British Prime Minister Boris Johnson flies to a Group of 20 meeting in Rome on Friday with one big goal: to persuade the leaders of the world’s biggest economies to put their money where their mouth is at the U.N. climate summit in Scotland.
Johnson will deploy his ebullience and his — admittedly divisive — charm to try to extract cash and carbon-cutting commitments from the G-20, which contains some of the world’s biggest carbon emitters, including China, the United States, India and Russia.
Accounting for 75% of the world’s trade and 60% of its population, the G-20 has often been accused of being too big and diffuse to take strong collective action. And Johnson’s Brexit-tinged global image means his arm-twisting power may be limited.
The G-20 is meeting as the European Union and ex-member Britain wrangle over trade rules, and amid a simmering U.K.-France spat over fishing rights in the English Channel. France is also incensed over a U.S.-U.K.-Australia nuclear submarine deal that saw Australia cancel a multibillion-dollar contract to buy French subs.
Those disputes are clouding Johnson’s hopes of a “G-20 bounce” to build momentum for the 12-day COP26 climate conference, which starts Sunday in Glasgow. He’s hoping to leave Rome bearing a sheaf of global carbon-cutting pledges, a plan to curb coal use and a long-promised, never-delivered $100 billion a year in aid to help developing countries tackle the impacts of climate change.
“The biggest issue is ratcheting up ambition,” said Jared Finnegan, a public policy expert at University College London. “Boris (Johnson) has been talking for some time about how he expects the largest economies, the G-20, to come forward with more ambitious pledges than what countries put forward in 2015” when the landmark Paris climate agreement was struck.
“Some countries have come forward with that and played ball, other countries have not,” Finnegan added.
Major G-20 polluters, including Russia and Australia, have failed to improve on the carbon-cutting pledges made after the Paris conference. Neither Chinese President Xi Jinping nor Russian President Vladimir Putin, leaders of two of the biggest carbon emitters, plan to attend the G-20 or COP26 in person.
The world is currently far adrift of the goal set in Paris of limiting global warming to 1.5 degrees Celsius (2.7 degrees Fahrenheit) above pre-industrial levels, considered a threshold between manageable and disastrous climate change. Keeping “1.5 alive” is the focus of the Glasgow meeting. To do it, Britain has honed in on a mantra of “coal, cars, cash and trees” — eliminating fossil fuels, switching to clean vehicles, spending money and stopping deforestation.
Johnson said this week it was “touch and go” whether the climate summit would meet its goals.
“We might not get the agreements that we need,” Johnson said during a question-and-answer session with children.
That may be a prudent lowering of expectations, but Johnson faces some big obstacles. Britain’s leader is mistrusted by many European leaders for his role in Britain’s 2016 decision to leave the EU and the years of rancorous divorce negotiations that have followed. U.S. President Joe Biden has also been wary, seeing echoes in Johnson’s crowd-pleasing antics of Donald Trump’s populism.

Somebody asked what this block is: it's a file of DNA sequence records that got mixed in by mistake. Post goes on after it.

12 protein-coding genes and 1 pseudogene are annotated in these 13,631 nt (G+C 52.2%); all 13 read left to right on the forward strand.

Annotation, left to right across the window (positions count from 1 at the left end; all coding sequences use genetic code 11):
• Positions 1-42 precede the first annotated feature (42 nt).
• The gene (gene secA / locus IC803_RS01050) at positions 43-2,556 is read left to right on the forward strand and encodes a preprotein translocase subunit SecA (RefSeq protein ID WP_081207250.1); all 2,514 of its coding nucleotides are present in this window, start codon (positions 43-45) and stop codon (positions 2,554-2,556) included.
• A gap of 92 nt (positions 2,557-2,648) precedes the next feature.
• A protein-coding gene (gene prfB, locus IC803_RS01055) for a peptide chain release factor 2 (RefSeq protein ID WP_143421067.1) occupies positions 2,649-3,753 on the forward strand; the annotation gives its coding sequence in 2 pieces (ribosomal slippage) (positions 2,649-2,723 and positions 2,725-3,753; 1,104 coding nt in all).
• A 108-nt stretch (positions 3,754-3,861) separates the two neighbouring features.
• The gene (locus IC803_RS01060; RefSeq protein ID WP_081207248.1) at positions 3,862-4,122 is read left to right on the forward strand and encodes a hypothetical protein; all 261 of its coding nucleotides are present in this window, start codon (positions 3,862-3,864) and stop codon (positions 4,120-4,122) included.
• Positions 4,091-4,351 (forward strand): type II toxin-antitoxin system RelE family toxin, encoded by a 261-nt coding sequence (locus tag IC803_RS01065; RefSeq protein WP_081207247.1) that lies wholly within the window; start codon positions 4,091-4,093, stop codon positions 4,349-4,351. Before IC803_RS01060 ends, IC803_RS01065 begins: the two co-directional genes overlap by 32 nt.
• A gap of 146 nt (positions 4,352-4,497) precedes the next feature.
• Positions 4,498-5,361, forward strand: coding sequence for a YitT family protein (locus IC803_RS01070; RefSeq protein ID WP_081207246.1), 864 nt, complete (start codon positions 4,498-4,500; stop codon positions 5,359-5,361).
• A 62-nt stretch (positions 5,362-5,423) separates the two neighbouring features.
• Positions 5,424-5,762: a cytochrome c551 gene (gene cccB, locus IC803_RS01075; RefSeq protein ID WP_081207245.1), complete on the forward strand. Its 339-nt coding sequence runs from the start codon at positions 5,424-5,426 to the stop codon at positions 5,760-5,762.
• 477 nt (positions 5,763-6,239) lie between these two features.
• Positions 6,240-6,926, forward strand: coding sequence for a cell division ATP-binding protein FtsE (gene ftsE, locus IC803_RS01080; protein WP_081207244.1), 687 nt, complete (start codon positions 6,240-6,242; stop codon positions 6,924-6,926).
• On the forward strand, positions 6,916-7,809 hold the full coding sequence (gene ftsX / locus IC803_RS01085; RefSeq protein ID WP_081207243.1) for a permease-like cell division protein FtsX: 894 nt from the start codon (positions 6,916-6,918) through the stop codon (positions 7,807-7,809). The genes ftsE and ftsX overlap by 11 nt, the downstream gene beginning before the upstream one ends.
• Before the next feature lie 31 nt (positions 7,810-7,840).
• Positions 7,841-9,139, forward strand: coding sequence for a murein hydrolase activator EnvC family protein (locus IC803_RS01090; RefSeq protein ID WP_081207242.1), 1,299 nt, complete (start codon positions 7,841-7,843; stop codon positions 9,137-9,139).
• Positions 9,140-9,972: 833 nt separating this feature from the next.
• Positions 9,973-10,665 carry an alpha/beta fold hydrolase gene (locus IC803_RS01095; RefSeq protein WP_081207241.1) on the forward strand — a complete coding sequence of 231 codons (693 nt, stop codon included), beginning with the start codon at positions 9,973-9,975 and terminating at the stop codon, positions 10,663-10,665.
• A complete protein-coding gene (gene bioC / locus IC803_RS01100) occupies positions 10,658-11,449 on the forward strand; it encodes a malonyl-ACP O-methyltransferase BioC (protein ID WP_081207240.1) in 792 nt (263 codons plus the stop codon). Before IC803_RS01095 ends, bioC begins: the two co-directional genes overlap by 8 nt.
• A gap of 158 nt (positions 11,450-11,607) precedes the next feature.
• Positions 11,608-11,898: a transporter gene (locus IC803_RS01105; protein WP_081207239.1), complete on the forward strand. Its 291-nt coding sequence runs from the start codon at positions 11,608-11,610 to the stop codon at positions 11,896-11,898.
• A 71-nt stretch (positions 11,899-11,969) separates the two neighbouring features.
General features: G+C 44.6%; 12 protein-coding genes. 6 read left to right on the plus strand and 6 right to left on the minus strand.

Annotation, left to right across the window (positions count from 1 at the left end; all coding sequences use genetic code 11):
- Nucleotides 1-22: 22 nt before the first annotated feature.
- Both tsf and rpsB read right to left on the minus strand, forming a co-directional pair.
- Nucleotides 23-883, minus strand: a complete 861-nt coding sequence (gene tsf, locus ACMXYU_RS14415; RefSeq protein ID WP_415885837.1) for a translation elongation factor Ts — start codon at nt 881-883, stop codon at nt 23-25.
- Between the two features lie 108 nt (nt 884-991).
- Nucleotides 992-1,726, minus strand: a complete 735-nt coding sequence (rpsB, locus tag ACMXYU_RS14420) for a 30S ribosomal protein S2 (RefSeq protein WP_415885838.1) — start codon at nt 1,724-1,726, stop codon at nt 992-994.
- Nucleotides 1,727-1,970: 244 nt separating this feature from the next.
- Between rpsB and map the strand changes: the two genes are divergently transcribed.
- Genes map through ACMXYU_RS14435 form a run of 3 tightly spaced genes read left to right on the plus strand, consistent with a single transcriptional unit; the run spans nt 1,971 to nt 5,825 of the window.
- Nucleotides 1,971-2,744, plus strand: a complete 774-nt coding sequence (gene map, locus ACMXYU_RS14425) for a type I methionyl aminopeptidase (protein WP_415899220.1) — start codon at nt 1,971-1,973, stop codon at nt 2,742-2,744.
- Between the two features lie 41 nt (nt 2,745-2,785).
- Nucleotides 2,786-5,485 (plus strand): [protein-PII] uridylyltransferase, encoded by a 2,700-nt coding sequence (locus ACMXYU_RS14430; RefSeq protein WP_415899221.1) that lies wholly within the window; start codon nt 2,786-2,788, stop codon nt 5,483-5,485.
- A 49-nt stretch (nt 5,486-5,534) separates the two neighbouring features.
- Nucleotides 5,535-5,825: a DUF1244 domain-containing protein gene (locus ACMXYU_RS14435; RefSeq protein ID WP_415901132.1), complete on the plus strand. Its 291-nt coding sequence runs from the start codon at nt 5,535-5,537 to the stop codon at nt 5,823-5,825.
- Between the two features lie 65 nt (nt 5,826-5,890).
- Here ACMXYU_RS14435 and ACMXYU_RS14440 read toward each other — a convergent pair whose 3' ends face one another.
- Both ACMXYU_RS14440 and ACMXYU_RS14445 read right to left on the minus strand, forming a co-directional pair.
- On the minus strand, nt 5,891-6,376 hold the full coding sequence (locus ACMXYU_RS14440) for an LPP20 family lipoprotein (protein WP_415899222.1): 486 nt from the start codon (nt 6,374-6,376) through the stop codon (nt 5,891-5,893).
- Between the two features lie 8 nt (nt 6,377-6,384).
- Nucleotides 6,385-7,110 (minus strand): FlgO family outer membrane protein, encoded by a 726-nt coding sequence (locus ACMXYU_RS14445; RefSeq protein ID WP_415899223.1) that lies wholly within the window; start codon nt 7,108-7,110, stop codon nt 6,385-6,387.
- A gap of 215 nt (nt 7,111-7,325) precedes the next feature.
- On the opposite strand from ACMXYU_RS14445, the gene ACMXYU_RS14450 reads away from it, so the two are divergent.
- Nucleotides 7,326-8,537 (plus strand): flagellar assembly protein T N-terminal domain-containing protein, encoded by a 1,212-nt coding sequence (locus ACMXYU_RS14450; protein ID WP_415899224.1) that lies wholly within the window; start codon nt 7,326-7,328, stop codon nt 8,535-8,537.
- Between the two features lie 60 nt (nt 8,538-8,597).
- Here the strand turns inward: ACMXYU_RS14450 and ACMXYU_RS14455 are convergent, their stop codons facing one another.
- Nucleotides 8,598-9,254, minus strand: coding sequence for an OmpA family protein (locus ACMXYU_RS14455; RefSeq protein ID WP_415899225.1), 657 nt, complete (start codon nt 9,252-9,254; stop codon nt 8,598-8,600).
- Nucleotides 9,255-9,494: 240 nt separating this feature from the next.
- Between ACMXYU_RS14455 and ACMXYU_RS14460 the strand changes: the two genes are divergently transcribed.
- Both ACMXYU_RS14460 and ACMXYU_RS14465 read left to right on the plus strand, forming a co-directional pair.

Johnson insists that Brexit does not mean a U.K. retreat from the world, and has championed his vision of an outward-looking “Global Britain” during the country’s presidency of the Group of Seven wealthy industrialized nations this year. A G-7 summit in England in June was considered a modest success by Britain, even though environmental groups said its climate commitments lacked substance.
Johnson makes a more credible green messenger than some rich nations’ leaders. The U.K. has promised to reach net-zero carbon emissions by 2050, and has published a detailed plan for getting there. Unlike Australia, it is on course to eliminate coal from its energy mix within a few years. And unlike the United States, there’s limited political opposition in the U.K. to tougher climate rules.
But the British government’s decision this year to cut foreign aid spending from 0.7% of GDP to 0.5% because of the economic blow from the coronavirus pandemic alarmed aid groups and undercut the U.K.’s commitment to developing nations. The British government said this week that cut will remain at least until 2024.
The U.K.’s annual budget, announced Wednesday, made scant mention of climate change while slashing passenger taxes on domestic flights and freezing taxes on automobile fuel.
Johnson’s spokesman, Max Blain, denied those measures undermined Britain’s environmental image or net-zero target.
“I think anyone that’s been tracking our commitments on climate change and net zero can see that the United Kingdom is leading the way on this,” he said.
Pessimists might wonder — if G-20 can’t agree how to fight climate change, what hope is there for the almost 200 nations who will gather at COP26 in Glasgow?
Yet Finnegan sees progress in the fact that a Conservative British government wants to be seen as a green leader, and in the way the global conversation on climate has shifted.
“Even the fact that we’re talking about net zero by 2050 — that is something that just wasn’t on the table even five years ago,” he said.